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OpEdNews Op Eds    H3'ed 7/20/17

"To attack India, China installs N-weapons in Pakistan"

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The vast haul was transported to a region south of the Kunlun Mountains in northern Tibet by the Western Theatre Command - which oversees the restive regions of Xinjiang and Tibet, and handles border issues with India, reported the PLA Daily, the official mouthpiece of Chinese military.

Wang Dehua, an expert on South Asia studies at the Shanghai Institutes for International Studies, said the scale of the troop and equipment movement showed how much easier it is for China to defend its western borders. "Military operations are all about logistics," he said. "Now there is much better logistics support to the Tibet region."

Tibet's government in exile holds rituals on eve of Dalai Lama's birthday

Tellingly, the Narendra Modi government earlier this month permitted the India-based Tibetan government in exile to perform rituals on the eve of the Dalai Lama's birthday on the shores of Ladakh's famous Pangong Lake along the disputed boundary with China, a significant move in the middle of a faceoff with Beijing in the Dokalam area near the Bhutan trijunction.

According to the Economic Times of India, the Modi government allowed Lobsang Sangay, the "Sikyong" (president) of the Tibetan government in exile in Dharamsala, to travel to Ladakh on July 5 to perform rituals on the shores of the Pang Gong Lake, located on the Line of Actual Control (LAC).

Earlier in April, New Delhi had facilitated a visit by the Dalai Lama to Tawang near LAC in Arunachal -- a move that drew sharp criticism in Beijing and considered by experts as one of the key reasons behind China's assertion in the Indo-Bhutan-China trijunction along Sikkim.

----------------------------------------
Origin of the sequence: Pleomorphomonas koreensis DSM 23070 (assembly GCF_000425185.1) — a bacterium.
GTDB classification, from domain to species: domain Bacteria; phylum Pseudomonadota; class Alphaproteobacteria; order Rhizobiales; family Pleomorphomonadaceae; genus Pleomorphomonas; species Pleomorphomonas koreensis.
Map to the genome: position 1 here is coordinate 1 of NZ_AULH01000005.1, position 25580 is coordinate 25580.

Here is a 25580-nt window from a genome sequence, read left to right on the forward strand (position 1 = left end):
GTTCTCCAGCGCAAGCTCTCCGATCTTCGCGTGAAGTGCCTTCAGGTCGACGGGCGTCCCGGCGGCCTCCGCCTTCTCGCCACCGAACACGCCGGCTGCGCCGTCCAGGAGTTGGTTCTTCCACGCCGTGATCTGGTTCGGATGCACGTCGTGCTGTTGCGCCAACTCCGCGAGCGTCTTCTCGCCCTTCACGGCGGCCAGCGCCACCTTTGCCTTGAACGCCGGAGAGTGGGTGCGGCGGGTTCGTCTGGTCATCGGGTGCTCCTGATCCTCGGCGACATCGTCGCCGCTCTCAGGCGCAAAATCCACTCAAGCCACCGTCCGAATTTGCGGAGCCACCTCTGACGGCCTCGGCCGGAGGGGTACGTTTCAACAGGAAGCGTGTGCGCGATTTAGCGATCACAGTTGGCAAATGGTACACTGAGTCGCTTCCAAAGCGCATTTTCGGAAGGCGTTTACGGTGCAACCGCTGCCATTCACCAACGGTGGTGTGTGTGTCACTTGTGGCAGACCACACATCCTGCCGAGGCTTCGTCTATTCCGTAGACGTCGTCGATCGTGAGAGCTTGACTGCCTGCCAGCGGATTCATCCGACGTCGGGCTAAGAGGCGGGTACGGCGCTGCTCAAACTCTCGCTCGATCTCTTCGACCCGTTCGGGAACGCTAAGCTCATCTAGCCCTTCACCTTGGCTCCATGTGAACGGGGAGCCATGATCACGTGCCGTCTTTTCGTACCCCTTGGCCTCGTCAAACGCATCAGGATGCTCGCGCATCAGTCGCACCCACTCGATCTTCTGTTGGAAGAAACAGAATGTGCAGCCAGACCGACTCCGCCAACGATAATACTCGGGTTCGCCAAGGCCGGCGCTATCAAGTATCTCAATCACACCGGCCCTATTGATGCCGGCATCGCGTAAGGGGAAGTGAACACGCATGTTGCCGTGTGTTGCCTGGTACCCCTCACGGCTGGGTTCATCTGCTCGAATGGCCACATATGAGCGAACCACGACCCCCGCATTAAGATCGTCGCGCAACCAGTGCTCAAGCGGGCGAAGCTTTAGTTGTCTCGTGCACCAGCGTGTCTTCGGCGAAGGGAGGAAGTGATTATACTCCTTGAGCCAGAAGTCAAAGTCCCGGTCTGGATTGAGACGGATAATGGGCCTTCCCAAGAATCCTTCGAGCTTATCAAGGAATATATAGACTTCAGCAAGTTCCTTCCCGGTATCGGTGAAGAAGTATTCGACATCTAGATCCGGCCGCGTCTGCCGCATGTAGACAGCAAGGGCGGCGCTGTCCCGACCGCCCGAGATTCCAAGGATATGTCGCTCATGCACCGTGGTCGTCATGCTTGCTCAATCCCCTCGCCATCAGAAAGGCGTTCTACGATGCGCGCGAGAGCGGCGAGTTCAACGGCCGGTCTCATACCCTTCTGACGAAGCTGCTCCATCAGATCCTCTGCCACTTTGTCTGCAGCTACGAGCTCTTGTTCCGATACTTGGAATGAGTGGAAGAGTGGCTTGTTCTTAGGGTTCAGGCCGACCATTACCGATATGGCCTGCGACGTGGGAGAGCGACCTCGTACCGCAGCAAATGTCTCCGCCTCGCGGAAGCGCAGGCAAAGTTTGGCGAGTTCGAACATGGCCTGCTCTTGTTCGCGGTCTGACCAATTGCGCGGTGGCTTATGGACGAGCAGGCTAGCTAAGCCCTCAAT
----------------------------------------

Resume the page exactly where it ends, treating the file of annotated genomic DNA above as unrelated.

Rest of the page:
The area witnessed a conflict between soldiers of India and China during the 1962 war. It still remains a sensitive point along LAC. The Chinese People's Liberation Army personnel on boats often cross the LAC and intrude into territory claimed by India, the Economic Times said.

It may be pointed out that China considers Dalai Lama a political exile, "who has long been engaged in anti-China separatist activities under the cloak of religion with the attempt to split Tibet from China."

Last year Mongolia's decision to welcome the Dalai Lama in Ulan Bator resulted in Beijing's decision to impose stringent trade restrictions on its unequal neighbor.

Earlier this year, Chinese Foreign Minister Wang Yi told Mongolia's Minister of Foreign Affairs Tsend Munkh-Orgil by telephone that the Tibetan leader's "furtive visit to Mongolia brought a negative impact to China-Mongolia relations." He added: "We hope that Mongolia has taken this lesson to heart."

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Author and journalist. Author of Islamic Pakistan: Illusions & Reality; Islam in the Post-Cold War Era; Islam & Modernism; Islam & Muslims in the Post-9/11 America. Currently working as free lance journalist. Executive Editor of American (more...)
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